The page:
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CE marking on Surgical Instruments – what should you be looking for?

The recent Panorama programme on surgical instruments highlighted the fact that to achieve the CE mark, you can effectively self-certificate. By registering in the UK with the MHRA, you can be given a registration number and start CE marking. When purchasing from companies who CE mark their instruments, they should still have a series of technical documents, known as technical

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Material Certification on Surgical Instruments

How do we know where a piece of steel began its life? Every pieced of stainless steel that is used to manufacture a surgical instrument, should have a mill or certificate of conformity (manufacturers version of this). As a buyer, this may tell you where the steel came from, to what grade it is, its exact composition but ultimately the

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Traceability and Laser marking on Surgical Instruments

Companies that are selling instruments CE marked, should certainly have the CE mark appearing on the device. In addition to this, a LOT number and manufacturer name should also appear.
Any instruments that are being used on trays, which do not have this basic traceable information, will not have any way they can be tracked or traced. How many times

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GS1 Laser Marking on Surgical Instruments

GS1 marking has become very relevant in the past year, with high risk trays such as neurology needing to be tracked, so if necessary, steels can be traced back to their source. GS1 marking is the standard the department of health has proposed to go ahead with and this presents itself in the form of a 2D matrix mark, as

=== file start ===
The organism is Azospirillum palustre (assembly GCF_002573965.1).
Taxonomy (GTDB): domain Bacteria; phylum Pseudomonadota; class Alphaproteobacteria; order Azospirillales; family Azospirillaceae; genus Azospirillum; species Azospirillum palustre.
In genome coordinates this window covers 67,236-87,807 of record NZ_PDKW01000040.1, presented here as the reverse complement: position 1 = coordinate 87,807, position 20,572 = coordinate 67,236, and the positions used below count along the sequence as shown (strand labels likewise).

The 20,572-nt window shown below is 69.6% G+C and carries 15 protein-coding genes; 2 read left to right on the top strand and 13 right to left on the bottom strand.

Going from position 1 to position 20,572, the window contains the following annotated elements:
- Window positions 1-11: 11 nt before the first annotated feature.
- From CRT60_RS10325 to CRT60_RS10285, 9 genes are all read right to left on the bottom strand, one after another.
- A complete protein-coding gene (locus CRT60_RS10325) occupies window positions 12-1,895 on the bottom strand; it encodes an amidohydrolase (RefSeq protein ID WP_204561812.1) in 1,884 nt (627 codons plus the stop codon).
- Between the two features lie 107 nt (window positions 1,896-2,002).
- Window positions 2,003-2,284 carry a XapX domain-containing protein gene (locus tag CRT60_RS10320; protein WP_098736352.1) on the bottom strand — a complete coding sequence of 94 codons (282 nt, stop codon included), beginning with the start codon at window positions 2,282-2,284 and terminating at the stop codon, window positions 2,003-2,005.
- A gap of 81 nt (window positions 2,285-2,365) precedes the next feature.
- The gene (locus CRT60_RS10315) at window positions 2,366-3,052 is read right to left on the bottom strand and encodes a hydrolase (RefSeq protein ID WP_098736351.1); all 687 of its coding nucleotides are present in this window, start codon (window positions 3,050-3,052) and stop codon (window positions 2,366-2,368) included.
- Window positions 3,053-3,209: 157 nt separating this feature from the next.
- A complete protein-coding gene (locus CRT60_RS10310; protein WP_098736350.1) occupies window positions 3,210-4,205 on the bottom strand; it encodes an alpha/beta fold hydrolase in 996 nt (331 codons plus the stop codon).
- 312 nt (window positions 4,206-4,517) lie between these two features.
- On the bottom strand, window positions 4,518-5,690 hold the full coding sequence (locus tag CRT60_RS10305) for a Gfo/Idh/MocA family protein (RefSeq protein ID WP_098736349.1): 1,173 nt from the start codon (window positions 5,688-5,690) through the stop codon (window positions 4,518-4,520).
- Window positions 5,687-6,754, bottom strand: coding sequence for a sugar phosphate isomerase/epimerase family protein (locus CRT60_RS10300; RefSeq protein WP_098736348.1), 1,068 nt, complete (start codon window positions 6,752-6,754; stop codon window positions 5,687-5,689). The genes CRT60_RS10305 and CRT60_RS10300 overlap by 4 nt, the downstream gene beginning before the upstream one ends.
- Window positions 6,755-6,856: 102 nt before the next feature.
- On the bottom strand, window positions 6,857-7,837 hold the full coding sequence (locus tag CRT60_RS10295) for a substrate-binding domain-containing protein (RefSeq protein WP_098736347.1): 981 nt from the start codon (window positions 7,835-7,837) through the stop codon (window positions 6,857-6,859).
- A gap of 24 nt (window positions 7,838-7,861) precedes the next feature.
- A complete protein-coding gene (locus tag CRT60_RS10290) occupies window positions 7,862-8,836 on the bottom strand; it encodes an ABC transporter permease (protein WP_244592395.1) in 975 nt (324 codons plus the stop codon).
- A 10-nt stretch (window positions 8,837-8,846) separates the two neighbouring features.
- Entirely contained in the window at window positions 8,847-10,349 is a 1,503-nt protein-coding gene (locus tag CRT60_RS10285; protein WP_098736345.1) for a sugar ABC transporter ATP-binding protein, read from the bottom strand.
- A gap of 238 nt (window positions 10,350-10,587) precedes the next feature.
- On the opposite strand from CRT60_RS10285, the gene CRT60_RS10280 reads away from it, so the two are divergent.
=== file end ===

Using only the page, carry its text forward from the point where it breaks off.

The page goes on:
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Steels used for Surgical Instrumentation

Different chemical compositions are suitable for different instruments. BS 5194 : Part 1:1991 gives a more in depth breakdown for the uses, but as a basic guide, instruments should be manufactured from the following (a few examples are shown below):
Non-Hardenable (Austenitic) Stainless Steel, High Chromium. Austenitic Steels are non-magnetic and cannot be hardened
AISI 303 for Machining/turned parts

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Who Regulates the Sale of Surgical Instruments

Although companies monitored by notified bodies, such as SGS (www.sgs.com), ultimately, the government monitor all medical devices in the field. Their role is as follows:
The Medicines and Healthcare products Regulatory Agency (MHRA) is the government agency which is responsible for ensuring that medicines and medical devices work, and are acceptably safe.
The MHRA do not see any medical

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What International and Harmonised Standards are relevant to Surgical Instruments?

There are no harmonised standards in place that Surgical Instruments can be assessed against to prove quality, specific to their functionality. Standards such as ISO 9001 and 13485 may be referenced, but they do not demonstrate quality, they signify a formalised quality system.  The BS 5194 standards document guidelines for each group of surgical
instruments, specification covered are:

Steel

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Legislation and Medical Devices

Like all industries, the selling of Medical Devices is subject to legislation and monitoring. The law that we have to comply with, in order to sell Medical Devices is the European Communities Council Directive 93/42/EEC.
Classification
The Medical Devices that we sell fall into 2 categories, which are defined by the Directive. Class I re-useable surgical instruments and Class II

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Reducing the Risk of Surgical Instruments

Each medical Device placed on the market, falls under a classification in the Medical Device Directive, which is determined by its function, use and period of use.
The main principle to understand is that the higher the Classification, more measures have to be taken to reduce this risk. As a general rule, all medical devices have to meet the essential

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